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On the last track we discussed the six steps of making an effective choice. These steps were 1. paying attention to internal and external clues, 2. using both intuition and practical reasoning, 3. evaluating options and their short- and long-term results, 4. making a choice, 5. committing to the choice, and 6. adapting to the unexpected.
On this track we will discuss the importance of an addict taking risks in a relationship and the three main risks that an addict may need to face. The three risks are the risk of letting the other person know who the addict really is, the risk of being honest about personal desires and preferences, and the risk of being honest about what works for the addict.
Because the only relationship currently experienced by many addicts is a relationship with the substance he or she is abusing, the addict may not have the experience in taking risks necessary to form a functional and normal relationship. Have you noticed the same lack of risk-taking in your addicted clients?
Newlyweds Randy, age 33 had been drinking since he was 15, and Melissa, age 30, were having a problem because Randy had forgotten Melissa’s birthday. Melissa was hurt. Randy had little experience in celebrating birthdays because he had forgotten them so often due to his drinking. Leading up to Melissa’s birthday, Randy avoided the topic, and pretended to forget her birthday when the day came.
Randy said to me, "I didn’t know what to do because I just never did anything for anyone else for so many years because of my drinking. I was afraid to ask her for help about what to do for her Birthday, so I just didn’t bring her birthday up, and acted like I forgot. God, did she get mad!"
Like many addicts, Randy was afraid to take risks, especially in a relationship. As you can see, his relationship with alcohol had altered his perception of what was appropriate in a relationship.
To create a relationship that would actually be functional in Randy’s life, I told him that he would have to take a number of risks. In my experience, there are three main risks an addict will need to face in creating healthy relationships with people, not objects, as mentioned at the beginning of this track,
Risk #1 - First, let’s talk about the risk of letting the other person know who the addict really is. For Randy, this meant talking to Melissa about why he had ignored her birthday. Randy stated, "I didn’t want to bring up her birthday because it meant talking about my alcoholism and I was uncomfortable with a party. I mean my god what if she wanted a party. Even though I am trying to stay sober now, I was afraid she would leave me because of my addiction."
I have found, like you, that in many cases, an addict lives under a façade, in fear of being discovered and with the fear that the other person in the relationship would reject the addict if he or she only knew who the addict truly was. That fear, as you know, can destroy the addict’s self-esteem and allow resentment to build, which may eventually explode and destroy the entire relationship. Randy’s fear of Melissa’s rejection over his addiction may have destroyed their relationship if he didn’t confront the issue.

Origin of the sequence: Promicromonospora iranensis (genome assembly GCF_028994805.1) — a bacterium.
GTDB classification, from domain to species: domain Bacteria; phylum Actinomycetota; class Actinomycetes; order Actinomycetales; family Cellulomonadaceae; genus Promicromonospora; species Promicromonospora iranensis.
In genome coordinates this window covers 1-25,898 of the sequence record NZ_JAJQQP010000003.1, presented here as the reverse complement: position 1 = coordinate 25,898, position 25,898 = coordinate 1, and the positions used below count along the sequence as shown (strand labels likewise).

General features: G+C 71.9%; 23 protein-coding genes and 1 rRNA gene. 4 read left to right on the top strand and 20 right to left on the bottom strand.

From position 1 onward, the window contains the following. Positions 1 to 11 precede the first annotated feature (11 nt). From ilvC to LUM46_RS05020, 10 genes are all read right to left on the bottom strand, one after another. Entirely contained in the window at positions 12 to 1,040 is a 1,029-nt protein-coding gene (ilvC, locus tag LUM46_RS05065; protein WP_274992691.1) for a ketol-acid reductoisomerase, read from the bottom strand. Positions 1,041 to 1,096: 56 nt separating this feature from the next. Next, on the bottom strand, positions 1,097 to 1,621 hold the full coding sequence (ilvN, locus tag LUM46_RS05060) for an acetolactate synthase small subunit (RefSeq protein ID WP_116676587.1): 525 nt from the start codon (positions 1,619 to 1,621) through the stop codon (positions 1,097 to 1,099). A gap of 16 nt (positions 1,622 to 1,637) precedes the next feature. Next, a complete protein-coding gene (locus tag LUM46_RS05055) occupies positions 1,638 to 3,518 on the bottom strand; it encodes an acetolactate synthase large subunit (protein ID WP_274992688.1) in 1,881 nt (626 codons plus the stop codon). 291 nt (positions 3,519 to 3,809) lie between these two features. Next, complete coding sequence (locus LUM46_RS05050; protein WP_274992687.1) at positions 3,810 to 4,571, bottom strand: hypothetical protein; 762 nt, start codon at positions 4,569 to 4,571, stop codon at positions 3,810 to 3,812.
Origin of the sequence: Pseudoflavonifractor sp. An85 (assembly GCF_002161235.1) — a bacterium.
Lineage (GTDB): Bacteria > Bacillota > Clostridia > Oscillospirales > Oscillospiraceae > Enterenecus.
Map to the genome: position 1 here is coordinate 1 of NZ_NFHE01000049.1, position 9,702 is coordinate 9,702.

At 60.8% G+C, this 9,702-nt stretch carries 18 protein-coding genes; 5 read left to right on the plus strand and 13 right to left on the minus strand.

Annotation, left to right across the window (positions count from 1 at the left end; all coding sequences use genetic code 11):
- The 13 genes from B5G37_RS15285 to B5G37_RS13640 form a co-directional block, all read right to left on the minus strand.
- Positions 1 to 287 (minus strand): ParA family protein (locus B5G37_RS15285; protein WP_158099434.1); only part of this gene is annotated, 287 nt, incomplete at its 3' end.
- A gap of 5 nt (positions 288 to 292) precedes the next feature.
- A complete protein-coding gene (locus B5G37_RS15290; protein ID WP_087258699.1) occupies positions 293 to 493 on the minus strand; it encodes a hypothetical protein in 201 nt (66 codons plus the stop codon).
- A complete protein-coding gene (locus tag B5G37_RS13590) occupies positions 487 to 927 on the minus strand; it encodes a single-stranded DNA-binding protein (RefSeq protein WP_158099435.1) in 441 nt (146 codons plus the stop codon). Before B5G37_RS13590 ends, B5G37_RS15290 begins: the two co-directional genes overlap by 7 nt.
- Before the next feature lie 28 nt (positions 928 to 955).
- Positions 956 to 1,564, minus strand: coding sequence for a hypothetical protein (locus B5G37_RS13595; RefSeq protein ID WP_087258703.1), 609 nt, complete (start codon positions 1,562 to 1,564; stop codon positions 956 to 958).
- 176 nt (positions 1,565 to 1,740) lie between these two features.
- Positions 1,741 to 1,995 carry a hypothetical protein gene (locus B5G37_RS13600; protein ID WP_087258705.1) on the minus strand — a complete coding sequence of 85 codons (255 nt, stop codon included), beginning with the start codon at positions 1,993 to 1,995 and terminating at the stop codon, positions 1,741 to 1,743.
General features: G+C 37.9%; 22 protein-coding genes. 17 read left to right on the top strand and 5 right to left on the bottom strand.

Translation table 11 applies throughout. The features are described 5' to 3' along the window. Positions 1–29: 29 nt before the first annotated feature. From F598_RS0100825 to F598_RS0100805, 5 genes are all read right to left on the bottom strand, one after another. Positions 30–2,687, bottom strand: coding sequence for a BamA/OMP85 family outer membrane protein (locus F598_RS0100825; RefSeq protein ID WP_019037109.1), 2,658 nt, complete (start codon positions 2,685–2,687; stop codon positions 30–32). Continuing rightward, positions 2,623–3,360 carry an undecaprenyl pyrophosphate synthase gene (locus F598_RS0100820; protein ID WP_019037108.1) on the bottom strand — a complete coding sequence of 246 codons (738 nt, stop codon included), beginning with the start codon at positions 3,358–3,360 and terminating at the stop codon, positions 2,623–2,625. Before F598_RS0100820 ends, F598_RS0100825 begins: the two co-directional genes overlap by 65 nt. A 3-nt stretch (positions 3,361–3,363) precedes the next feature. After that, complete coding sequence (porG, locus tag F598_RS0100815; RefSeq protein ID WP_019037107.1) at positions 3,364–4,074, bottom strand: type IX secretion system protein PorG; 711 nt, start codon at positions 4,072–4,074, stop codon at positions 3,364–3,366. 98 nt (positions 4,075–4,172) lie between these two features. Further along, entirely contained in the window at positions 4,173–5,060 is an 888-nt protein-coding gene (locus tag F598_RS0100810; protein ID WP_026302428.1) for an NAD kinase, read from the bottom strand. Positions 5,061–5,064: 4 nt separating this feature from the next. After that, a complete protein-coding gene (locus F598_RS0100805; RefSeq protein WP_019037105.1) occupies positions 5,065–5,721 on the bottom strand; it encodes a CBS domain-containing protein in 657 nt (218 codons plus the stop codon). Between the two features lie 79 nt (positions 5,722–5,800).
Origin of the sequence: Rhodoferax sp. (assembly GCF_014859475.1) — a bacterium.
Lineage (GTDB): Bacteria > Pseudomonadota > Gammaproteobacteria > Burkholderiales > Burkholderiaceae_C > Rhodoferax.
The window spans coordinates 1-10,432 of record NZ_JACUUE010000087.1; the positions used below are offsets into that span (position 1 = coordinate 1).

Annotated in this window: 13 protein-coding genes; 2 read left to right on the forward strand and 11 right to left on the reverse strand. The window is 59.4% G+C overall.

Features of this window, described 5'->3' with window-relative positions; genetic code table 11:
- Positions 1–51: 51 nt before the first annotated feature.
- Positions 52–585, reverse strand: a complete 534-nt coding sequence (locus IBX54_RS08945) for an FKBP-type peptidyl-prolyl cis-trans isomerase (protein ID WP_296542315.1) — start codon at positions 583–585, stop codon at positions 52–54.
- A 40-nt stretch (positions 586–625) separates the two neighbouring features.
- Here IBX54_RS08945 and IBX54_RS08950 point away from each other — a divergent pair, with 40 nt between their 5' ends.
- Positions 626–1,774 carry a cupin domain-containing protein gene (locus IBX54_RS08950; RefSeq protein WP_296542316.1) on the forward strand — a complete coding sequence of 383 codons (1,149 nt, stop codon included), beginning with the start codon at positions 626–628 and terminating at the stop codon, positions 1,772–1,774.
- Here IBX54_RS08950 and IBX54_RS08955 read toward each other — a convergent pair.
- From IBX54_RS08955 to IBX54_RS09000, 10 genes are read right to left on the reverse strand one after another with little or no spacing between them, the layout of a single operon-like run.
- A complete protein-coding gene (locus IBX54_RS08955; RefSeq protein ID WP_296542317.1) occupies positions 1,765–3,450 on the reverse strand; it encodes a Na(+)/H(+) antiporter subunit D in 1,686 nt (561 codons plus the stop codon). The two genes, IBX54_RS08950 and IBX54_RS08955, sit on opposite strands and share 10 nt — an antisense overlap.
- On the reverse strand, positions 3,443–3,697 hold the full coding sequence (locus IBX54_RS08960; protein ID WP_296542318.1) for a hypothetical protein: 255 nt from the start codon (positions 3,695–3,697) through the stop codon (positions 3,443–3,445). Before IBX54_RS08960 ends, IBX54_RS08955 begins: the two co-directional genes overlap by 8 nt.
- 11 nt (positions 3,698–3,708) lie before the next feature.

Risk #2 - Second is the risk of being honest about one’s own desires and preferences. Randy needed to risk talking to Melissa about his preferences in birthday celebrations. He stated, "I’m just not used to celebrating birthdays without drinking. In addition to a slip, I guess I was also afraid that if I planned something big for her, she would think I wanted the same thing on my birthday and I’d start drinking."
I encouraged Randy to be more direct with Melissa about his preferences. I told him that addicts can then benefit in two ways. First, they then know what the other person wants, and second, they allow the other person to know what they want. I stated, "A direct approach regarding what you want will eliminate the guesswork for both you and Melissa."
Risk #3 - Finally, the third risk is regarding stating honestly about what works for the addict. Randy asked, "What if I had asked her what she expected before her birthday and found out it was something I couldn’t handle? I mean, sure, it’s easy enough to get a cake and a card, but what if she expected a big party with a lot of guests?"
I told Randy that in that case he would have to be honest with Melissa about what was within his ability and what was not, in short, what worked for him. To illustrate, I asked, "Why wouldn’t a big party work if she had wanted one?" Randy answered, "Besides my fear of drinking, I wouldn’t be able to plan it, let alone pay for it." I told him in that case, he would probably need to be honest with Melissa regarding his inability to handle, plan and pay for a large celebration.
'Tapping Your Individuality' Exercise
In summary the Tapping Your Individuality exercise consists of first asking opinion of the event, second listen to the other answer, and third share individual desires and expectations. Would the "Tapping Your Individuality" exercise be beneficial with a client your are currently treating?
Do you have a client like Randy who needs to realize the importance of taking risks in a relationship? Would he or she benefit from the "Tapping Your Individuality" exercise?
On this track we have discussed the three main risks addicts need to face in creating healthy relationships, the risk of letting others know who they really are, the risk of being honest about their wants and preferences, and the risk of being honest about what works for them. We also discussed the "Tapping Your Individuality" exercise.
On the next track, we will discuss the three main causes of relapse in addicts.
Peer-Reviewed Journal Article References:
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